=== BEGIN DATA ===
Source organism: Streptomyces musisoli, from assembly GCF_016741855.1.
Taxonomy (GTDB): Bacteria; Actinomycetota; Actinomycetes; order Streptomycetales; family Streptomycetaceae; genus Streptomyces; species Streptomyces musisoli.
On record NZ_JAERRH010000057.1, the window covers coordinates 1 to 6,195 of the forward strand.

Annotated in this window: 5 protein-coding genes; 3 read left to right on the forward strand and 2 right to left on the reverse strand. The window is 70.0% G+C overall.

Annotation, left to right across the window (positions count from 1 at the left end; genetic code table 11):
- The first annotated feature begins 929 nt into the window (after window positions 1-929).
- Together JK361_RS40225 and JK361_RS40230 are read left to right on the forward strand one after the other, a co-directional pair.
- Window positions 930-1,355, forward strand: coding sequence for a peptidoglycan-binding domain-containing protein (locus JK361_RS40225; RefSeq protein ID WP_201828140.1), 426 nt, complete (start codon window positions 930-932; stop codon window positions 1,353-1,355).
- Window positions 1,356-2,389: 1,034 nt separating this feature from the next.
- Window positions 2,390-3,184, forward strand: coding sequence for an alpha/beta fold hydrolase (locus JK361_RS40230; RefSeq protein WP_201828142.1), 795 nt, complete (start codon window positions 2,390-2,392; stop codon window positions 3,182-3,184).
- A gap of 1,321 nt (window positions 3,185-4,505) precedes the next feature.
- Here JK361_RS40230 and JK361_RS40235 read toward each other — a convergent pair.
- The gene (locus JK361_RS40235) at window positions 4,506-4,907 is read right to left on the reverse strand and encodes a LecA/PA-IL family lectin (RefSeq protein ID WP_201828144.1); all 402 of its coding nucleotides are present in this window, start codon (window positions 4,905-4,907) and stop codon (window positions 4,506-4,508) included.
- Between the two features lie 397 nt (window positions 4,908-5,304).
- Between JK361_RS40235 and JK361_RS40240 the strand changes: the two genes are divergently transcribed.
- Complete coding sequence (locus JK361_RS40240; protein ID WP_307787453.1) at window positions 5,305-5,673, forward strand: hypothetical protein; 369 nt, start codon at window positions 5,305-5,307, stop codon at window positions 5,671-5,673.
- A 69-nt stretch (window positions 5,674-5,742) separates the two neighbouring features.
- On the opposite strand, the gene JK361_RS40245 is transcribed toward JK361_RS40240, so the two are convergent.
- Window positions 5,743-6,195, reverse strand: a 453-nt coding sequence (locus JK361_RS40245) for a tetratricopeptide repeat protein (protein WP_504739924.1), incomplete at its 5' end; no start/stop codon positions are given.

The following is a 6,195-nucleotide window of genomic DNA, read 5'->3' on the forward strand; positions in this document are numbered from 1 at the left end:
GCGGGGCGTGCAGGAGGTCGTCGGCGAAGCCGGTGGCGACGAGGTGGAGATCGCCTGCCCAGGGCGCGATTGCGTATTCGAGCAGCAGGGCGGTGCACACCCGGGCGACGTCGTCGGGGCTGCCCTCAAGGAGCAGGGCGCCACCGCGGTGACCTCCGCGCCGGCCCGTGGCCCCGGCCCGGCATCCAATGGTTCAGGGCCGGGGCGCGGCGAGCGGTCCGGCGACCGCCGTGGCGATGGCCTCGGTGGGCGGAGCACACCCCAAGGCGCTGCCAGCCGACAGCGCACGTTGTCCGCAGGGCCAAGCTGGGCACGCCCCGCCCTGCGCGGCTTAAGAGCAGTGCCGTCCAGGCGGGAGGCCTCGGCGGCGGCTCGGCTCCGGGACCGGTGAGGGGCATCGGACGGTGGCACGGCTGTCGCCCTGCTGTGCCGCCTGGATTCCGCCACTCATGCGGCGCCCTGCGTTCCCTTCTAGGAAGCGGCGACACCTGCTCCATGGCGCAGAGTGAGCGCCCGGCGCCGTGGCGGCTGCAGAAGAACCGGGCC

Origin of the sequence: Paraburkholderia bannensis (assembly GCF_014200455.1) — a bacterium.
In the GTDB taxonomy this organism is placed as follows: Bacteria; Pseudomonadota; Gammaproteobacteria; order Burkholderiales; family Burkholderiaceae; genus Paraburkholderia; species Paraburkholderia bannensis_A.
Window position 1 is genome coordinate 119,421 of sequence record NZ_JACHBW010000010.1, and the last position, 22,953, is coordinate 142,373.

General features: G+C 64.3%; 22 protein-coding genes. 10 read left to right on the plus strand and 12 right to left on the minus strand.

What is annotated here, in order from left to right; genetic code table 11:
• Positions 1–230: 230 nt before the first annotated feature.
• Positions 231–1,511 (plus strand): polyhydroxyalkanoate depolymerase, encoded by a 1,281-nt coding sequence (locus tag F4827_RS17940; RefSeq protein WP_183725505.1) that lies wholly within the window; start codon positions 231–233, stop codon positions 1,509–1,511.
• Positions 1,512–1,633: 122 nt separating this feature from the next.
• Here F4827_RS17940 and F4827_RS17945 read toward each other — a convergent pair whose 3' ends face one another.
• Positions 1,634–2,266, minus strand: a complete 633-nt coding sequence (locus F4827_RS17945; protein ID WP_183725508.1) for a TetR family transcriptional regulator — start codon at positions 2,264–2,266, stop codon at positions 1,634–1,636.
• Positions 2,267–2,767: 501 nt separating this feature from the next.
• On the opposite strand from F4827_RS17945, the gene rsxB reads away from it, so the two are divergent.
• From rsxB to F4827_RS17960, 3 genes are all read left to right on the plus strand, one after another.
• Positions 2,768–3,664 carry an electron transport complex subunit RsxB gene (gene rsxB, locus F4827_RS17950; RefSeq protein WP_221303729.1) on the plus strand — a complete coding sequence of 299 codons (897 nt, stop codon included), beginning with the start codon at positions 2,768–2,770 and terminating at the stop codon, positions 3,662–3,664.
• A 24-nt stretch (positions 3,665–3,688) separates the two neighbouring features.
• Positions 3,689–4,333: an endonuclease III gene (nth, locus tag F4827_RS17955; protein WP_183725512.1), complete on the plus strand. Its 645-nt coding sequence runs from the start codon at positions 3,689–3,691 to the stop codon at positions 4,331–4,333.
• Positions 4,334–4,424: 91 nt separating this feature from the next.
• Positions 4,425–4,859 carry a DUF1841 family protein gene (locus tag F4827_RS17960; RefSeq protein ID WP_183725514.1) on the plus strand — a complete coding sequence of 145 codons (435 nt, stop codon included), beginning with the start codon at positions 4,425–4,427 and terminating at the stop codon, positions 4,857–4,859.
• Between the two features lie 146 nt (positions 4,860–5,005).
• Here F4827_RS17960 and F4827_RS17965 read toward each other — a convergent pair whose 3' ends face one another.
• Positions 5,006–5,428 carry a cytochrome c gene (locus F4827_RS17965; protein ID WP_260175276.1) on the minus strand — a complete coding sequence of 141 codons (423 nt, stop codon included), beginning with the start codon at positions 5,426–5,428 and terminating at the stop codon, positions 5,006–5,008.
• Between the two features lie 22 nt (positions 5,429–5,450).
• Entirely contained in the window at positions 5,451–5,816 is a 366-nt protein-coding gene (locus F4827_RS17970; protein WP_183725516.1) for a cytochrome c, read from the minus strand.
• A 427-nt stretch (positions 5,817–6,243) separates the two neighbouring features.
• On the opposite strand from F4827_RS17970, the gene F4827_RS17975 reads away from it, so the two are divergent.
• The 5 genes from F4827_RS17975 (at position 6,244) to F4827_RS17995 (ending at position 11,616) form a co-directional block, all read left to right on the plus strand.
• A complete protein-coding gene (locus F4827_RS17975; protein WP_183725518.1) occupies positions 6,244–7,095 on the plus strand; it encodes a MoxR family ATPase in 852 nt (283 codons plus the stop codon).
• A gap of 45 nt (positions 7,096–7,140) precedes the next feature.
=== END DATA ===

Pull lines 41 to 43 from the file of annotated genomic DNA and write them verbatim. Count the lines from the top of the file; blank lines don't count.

• Here F4827_RS17960 and F4827_RS17965 read toward each other — a convergent pair whose 3' ends face one another.
• Positions 5,006–5,428 carry a cytochrome c gene (locus F4827_RS17965; protein ID WP_260175276.1) on the minus strand — a complete coding sequence of 141 codons (423 nt, stop codon included), beginning with the start codon at positions 5,426–5,428 and terminating at the stop codon, positions 5,006–5,008.
• Between the two features lie 22 nt (positions 5,429–5,450).